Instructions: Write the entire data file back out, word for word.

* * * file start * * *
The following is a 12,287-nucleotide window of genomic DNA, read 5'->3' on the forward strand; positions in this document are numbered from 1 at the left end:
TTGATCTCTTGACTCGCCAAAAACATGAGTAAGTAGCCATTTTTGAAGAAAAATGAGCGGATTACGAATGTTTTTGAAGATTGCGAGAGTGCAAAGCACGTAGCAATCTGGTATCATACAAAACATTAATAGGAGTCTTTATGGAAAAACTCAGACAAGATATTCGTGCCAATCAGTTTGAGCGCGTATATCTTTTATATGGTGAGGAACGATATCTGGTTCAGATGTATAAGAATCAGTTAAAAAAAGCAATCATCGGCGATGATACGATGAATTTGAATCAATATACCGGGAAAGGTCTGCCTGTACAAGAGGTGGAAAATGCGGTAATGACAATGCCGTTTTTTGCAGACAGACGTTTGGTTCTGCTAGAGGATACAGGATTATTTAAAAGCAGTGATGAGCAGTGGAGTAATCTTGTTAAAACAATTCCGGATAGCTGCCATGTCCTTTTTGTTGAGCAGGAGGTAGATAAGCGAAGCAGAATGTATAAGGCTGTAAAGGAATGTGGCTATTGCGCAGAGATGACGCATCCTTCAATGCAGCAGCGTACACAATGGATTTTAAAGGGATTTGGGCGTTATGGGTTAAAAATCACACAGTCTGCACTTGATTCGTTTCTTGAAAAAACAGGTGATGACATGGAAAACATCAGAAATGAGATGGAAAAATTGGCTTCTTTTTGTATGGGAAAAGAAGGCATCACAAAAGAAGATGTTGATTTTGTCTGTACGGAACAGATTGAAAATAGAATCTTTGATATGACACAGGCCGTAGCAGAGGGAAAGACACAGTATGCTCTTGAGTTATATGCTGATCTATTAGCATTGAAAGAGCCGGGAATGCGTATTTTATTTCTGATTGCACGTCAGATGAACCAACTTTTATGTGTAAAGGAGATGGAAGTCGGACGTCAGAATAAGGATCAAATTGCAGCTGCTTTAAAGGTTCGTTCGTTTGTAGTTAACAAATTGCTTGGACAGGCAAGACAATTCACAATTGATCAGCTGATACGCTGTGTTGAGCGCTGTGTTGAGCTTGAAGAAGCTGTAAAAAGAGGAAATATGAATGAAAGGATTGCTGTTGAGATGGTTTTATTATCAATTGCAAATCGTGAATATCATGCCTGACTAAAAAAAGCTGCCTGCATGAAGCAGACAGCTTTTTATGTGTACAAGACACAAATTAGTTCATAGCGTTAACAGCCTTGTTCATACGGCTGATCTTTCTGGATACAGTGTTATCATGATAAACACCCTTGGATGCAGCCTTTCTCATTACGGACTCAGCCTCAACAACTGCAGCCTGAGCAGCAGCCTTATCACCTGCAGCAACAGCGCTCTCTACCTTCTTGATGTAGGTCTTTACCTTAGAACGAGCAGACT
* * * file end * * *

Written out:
The following is a 12,287-nucleotide window of genomic DNA, read 5'->3' on the forward strand; positions in this document are numbered from 1 at the left end:
TTGATCTCTTGACTCGCCAAAAACATGAGTAAGTAGCCATTTTTGAAGAAAAATGAGCGGATTACGAATGTTTTTGAAGATTGCGAGAGTGCAAAGCACGTAGCAATCTGGTATCATACAAAACATTAATAGGAGTCTTTATGGAAAAACTCAGACAAGATATTCGTGCCAATCAGTTTGAGCGCGTATATCTTTTATATGGTGAGGAACGATATCTGGTTCAGATGTATAAGAATCAGTTAAAAAAAGCAATCATCGGCGATGATACGATGAATTTGAATCAATATACCGGGAAAGGTCTGCCTGTACAAGAGGTGGAAAATGCGGTAATGACAATGCCGTTTTTTGCAGACAGACGTTTGGTTCTGCTAGAGGATACAGGATTATTTAAAAGCAGTGATGAGCAGTGGAGTAATCTTGTTAAAACAATTCCGGATAGCTGCCATGTCCTTTTTGTTGAGCAGGAGGTAGATAAGCGAAGCAGAATGTATAAGGCTGTAAAGGAATGTGGCTATTGCGCAGAGATGACGCATCCTTCAATGCAGCAGCGTACACAATGGATTTTAAAGGGATTTGGGCGTTATGGGTTAAAAATCACACAGTCTGCACTTGATTCGTTTCTTGAAAAAACAGGTGATGACATGGAAAACATCAGAAATGAGATGGAAAAATTGGCTTCTTTTTGTATGGGAAAAGAAGGCATCACAAAAGAAGATGTTGATTTTGTCTGTACGGAACAGATTGAAAATAGAATCTTTGATATGACACAGGCCGTAGCAGAGGGAAAGACACAGTATGCTCTTGAGTTATATGCTGATCTATTAGCATTGAAAGAGCCGGGAATGCGTATTTTATTTCTGATTGCACGTCAGATGAACCAACTTTTATGTGTAAAGGAGATGGAAGTCGGACGTCAGAATAAGGATCAAATTGCAGCTGCTTTAAAGGTTCGTTCGTTTGTAGTTAACAAATTGCTTGGACAGGCAAGACAATTCACAATTGATCAGCTGATACGCTGTGTTGAGCGCTGTGTTGAGCTTGAAGAAGCTGTAAAAAGAGGAAATATGAATGAAAGGATTGCTGTTGAGATGGTTTTATTATCAATTGCAAATCGTGAATATCATGCCTGACTAAAAAAAGCTGCCTGCATGAAGCAGACAGCTTTTTATGTGTACAAGACACAAATTAGTTCATAGCGTTAACAGCCTTGTTCATACGGCTGATCTTTCTGGATACAGTGTTATCATGATAAACACCCTTGGATGCAGCCTTTCTCATTACGGACTCAGCCTCAACAACTGCAGCCTGAGCAGCAGCCTTATCACCTGCAGCAACAGCGCTCTCTACCTTCTTGATGTAGGTCTTTACCTTAGAACGAGCAGACT